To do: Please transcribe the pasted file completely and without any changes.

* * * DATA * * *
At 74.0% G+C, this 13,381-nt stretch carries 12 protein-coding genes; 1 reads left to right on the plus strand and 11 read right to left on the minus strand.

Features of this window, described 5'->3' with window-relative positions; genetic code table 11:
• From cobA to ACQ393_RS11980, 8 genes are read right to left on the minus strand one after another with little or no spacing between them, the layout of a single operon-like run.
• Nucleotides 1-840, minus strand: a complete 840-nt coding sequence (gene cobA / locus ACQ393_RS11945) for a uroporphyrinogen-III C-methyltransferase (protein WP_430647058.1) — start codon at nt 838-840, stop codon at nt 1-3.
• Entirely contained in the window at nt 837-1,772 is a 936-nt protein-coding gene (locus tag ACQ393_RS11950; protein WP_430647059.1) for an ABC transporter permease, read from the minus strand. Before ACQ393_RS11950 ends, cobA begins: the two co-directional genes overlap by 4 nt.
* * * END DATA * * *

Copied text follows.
At 74.0% G+C, this 13,381-nt stretch carries 12 protein-coding genes; 1 reads left to right on the plus strand and 11 read right to left on the minus strand.

Features of this window, described 5'->3' with window-relative positions; genetic code table 11:
• From cobA to ACQ393_RS11980, 8 genes are read right to left on the minus strand one after another with little or no spacing between them, the layout of a single operon-like run.
• Nucleotides 1-840, minus strand: a complete 840-nt coding sequence (gene cobA / locus ACQ393_RS11945) for a uroporphyrinogen-III C-methyltransferase (protein WP_430647058.1) — start codon at nt 838-840, stop codon at nt 1-3.
• Entirely contained in the window at nt 837-1,772 is a 936-nt protein-coding gene (locus tag ACQ393_RS11950; protein WP_430647059.1) for an ABC transporter permease, read from the minus strand. Before ACQ393_RS11950 ends, cobA begins: the two co-directional genes overlap by 4 nt.